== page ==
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This is an excerpt from Du fait de cuisine
(France, 1420 - Elizabeth Cook, trans.)
The original source can be found at David Friedman's website

44. For the salmon and for the trout, the cameline: to give understanding to the sauce-maker who will make it, take his white bread according to the quantity of it which he is making and let him put it to roast on the grill, and let him have good claret wine of the best which he can have in which he should put his bread to soak and vinegar in good measure; and let him take his spices, that is cinnamon, ginger, grains of paradise, cloves, a little pepper, mace, nutmeg and a little sugar, and this is mixed with is bread and a little salt; and then dress it as you will.

The pigeons with fine salt, the small birds bearing their own sauce, the eel with green sorrel verjuice.

And the master who will make the said pasty will be well advised to have his good spices, white ginger, grain of paradise and a little pepper, saffron to give it color, and temper it with salt to rub(?) all of the meat of the aforesaid pasty.

And the said master will also be well advised to have a small, fair and clean piece of good fat pork, and let it be parboiled, of which he should make long slices with which to stuff the said pasty, and put two of them alongside the gosling and also on the capon and on the pigeons.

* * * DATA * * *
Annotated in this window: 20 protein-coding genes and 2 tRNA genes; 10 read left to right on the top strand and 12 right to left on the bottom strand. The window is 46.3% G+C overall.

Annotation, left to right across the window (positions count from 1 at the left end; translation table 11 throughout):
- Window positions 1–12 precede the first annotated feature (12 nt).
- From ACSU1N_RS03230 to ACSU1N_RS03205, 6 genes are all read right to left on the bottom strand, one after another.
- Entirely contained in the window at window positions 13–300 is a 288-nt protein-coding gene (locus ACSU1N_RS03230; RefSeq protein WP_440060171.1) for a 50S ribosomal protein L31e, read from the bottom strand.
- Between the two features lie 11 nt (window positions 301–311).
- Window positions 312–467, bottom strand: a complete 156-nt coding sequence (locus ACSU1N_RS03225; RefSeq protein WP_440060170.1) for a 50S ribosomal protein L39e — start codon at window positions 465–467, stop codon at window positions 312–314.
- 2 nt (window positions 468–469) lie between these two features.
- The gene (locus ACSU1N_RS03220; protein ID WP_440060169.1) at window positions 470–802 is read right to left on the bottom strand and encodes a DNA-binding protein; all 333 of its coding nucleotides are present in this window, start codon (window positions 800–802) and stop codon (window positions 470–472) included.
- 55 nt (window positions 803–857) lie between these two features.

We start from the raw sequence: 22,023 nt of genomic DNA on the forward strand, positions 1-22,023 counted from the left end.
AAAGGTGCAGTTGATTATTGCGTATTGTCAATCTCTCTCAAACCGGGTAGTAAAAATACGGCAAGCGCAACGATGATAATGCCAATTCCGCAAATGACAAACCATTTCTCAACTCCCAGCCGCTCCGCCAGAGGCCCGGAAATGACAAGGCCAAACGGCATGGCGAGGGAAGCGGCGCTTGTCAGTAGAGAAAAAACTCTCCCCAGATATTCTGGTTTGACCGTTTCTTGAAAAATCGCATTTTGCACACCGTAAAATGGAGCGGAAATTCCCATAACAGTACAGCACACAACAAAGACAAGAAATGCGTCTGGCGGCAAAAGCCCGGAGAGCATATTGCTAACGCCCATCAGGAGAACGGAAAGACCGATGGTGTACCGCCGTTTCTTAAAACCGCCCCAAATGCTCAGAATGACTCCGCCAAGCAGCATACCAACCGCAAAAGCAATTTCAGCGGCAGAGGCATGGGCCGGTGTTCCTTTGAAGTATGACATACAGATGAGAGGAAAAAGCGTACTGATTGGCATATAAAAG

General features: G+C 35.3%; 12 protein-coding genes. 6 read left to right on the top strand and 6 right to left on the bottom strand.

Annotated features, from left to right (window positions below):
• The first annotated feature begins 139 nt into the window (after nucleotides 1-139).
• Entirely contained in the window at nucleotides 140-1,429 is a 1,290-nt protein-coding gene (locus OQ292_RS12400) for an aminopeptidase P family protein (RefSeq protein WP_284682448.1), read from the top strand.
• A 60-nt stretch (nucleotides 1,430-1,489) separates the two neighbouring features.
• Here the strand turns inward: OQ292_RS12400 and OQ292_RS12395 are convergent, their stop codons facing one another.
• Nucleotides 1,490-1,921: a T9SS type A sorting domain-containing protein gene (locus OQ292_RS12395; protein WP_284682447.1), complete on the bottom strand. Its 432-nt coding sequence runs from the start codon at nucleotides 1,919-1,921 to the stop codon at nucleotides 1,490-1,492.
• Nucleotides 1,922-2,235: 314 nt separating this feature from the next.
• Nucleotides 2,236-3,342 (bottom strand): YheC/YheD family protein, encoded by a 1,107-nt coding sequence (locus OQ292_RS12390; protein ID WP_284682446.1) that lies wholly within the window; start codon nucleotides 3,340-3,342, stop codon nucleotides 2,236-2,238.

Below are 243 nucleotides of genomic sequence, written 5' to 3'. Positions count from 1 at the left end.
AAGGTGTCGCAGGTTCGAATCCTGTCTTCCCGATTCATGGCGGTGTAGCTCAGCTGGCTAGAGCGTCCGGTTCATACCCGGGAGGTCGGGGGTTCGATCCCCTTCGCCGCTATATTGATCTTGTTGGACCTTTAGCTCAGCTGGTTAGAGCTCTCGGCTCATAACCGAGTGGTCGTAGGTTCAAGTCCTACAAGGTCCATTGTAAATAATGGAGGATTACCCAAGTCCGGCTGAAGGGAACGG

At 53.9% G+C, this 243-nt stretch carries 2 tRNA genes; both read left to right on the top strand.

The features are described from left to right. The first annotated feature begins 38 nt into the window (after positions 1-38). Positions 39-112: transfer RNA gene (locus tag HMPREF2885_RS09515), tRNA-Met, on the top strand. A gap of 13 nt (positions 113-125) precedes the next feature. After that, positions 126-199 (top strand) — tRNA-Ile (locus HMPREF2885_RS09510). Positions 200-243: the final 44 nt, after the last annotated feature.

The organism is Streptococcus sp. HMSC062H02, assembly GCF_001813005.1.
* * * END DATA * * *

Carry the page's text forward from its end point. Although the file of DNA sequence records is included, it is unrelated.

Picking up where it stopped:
Other versions of this recipe:

cameline sauce (Libre del Coch)

CAMELINE (Le Menagier de Paris)

Sauce camelyne (Two Fifteenth-Century Cookery-Books)

Sauce gamelyne (Two Fifteenth-Century Cookery-Books)

Sawce camelyne (Liber cure cocorum [Sloane MS 1986])

SAWSE CAMELYNE (Forme of Cury)

Sauce camelyne (Fourme of Curye [Rylands MS 7])

To mak sauce camelyn for quaylle (A Noble Boke off Cookry)

To make Cameline [Sauce] (Le Viandier de Taillevent)

Carmeline sauce optimal (Libro di cucina / Libro per cuoco)